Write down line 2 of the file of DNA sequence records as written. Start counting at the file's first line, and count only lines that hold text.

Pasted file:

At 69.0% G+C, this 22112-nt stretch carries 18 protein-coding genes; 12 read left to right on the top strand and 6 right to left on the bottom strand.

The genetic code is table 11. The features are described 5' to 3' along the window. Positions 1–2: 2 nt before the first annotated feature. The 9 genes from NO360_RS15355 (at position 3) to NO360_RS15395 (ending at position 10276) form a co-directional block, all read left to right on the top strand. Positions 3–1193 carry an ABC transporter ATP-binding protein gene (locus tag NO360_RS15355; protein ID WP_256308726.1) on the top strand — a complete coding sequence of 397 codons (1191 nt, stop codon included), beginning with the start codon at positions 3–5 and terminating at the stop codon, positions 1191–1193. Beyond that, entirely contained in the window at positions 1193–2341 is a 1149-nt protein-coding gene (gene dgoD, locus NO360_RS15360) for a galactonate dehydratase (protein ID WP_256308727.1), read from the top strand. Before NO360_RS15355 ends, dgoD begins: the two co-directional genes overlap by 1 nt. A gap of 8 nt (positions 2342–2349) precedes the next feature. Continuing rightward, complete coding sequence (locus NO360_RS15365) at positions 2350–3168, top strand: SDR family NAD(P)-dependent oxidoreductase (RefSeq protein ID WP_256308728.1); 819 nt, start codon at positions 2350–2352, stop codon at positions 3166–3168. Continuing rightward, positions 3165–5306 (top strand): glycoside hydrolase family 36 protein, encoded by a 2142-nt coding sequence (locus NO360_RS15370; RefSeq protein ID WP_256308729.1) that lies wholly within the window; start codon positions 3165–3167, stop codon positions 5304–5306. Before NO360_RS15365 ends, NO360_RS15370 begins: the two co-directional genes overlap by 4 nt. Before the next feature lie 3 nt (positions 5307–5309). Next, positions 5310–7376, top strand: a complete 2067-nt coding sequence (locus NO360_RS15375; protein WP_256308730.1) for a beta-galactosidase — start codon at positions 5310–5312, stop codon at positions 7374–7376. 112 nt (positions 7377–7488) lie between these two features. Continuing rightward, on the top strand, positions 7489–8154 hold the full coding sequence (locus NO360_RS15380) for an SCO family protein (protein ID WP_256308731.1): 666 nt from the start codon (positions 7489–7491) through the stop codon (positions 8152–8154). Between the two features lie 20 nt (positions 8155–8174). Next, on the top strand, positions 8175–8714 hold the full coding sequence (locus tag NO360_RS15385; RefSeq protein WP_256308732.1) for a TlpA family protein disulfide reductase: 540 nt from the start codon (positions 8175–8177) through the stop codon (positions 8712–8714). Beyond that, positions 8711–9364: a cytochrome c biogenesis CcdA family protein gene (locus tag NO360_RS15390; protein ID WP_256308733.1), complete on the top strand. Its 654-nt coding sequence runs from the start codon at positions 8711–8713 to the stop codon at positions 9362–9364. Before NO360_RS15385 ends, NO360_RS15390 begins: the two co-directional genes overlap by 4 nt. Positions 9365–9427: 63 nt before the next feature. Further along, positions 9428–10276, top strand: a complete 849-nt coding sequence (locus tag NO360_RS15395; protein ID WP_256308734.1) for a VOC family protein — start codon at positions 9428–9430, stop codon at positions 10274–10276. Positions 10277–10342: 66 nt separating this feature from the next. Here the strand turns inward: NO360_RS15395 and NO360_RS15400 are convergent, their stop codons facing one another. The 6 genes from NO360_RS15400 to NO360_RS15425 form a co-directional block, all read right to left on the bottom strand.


The genetic code is table 11. The features are described 5' to 3' along the window. Positions 1–2: 2 nt before the first annotated feature. The 9 genes from NO360_RS15355 (at position 3) to NO360_RS15395 (ending at position 10276) form a co-directional block, all read left to right on the top strand. Positions 3–1193 carry an ABC transporter ATP-binding protein gene (locus tag NO360_RS15355; protein ID WP_256308726.1) on the top strand — a complete coding sequence of 397 codons (1191 nt, stop codon included), beginning with the start codon at positions 3–5 and terminating at the stop codon, positions 1191–1193. Beyond that, entirely contained in the window at positions 1193–2341 is a 1149-nt protein-coding gene (gene dgoD, locus NO360_RS15360) for a galactonate dehydratase (protein ID WP_256308727.1), read from the top strand. Before NO360_RS15355 ends, dgoD begins: the two co-directional genes overlap by 1 nt. A gap of 8 nt (positions 2342–2349) precedes the next feature. Continuing rightward, complete coding sequence (locus NO360_RS15365) at positions 2350–3168, top strand: SDR family NAD(P)-dependent oxidoreductase (RefSeq protein ID WP_256308728.1); 819 nt, start codon at positions 2350–2352, stop codon at positions 3166–3168. Continuing rightward, positions 3165–5306 (top strand): glycoside hydrolase family 36 protein, encoded by a 2142-nt coding sequence (locus NO360_RS15370; RefSeq protein ID WP_256308729.1) that lies wholly within the window; start codon positions 3165–3167, stop codon positions 5304–5306. Before NO360_RS15365 ends, NO360_RS15370 begins: the two co-directional genes overlap by 4 nt. Before the next feature lie 3 nt (positions 5307–5309). Next, positions 5310–7376, top strand: a complete 2067-nt coding sequence (locus NO360_RS15375; protein WP_256308730.1) for a beta-galactosidase — start codon at positions 5310–5312, stop codon at positions 7374–7376. 112 nt (positions 7377–7488) lie between these two features. Continuing rightward, on the top strand, positions 7489–8154 hold the full coding sequence (locus NO360_RS15380) for an SCO family protein (protein ID WP_256308731.1): 666 nt from the start codon (positions 7489–7491) through the stop codon (positions 8152–8154). Between the two features lie 20 nt (positions 8155–8174). Next, on the top strand, positions 8175–8714 hold the full coding sequence (locus tag NO360_RS15385; RefSeq protein WP_256308732.1) for a TlpA family protein disulfide reductase: 540 nt from the start codon (positions 8175–8177) through the stop codon (positions 8712–8714). Beyond that, positions 8711–9364: a cytochrome c biogenesis CcdA family protein gene (locus tag NO360_RS15390; protein ID WP_256308733.1), complete on the top strand. Its 654-nt coding sequence runs from the start codon at positions 8711–8713 to the stop codon at positions 9362–9364. Before NO360_RS15385 ends, NO360_RS15390 begins: the two co-directional genes overlap by 4 nt. Positions 9365–9427: 63 nt before the next feature. Further along, positions 9428–10276, top strand: a complete 849-nt coding sequence (locus tag NO360_RS15395; protein ID WP_256308734.1) for a VOC family protein — start codon at positions 9428–9430, stop codon at positions 10274–10276. Positions 10277–10342: 66 nt separating this feature from the next. Here the strand turns inward: NO360_RS15395 and NO360_RS15400 are convergent, their stop codons facing one another. The 6 genes from NO360_RS15400 to NO360_RS15425 form a co-directional block, all read right to left on the bottom strand.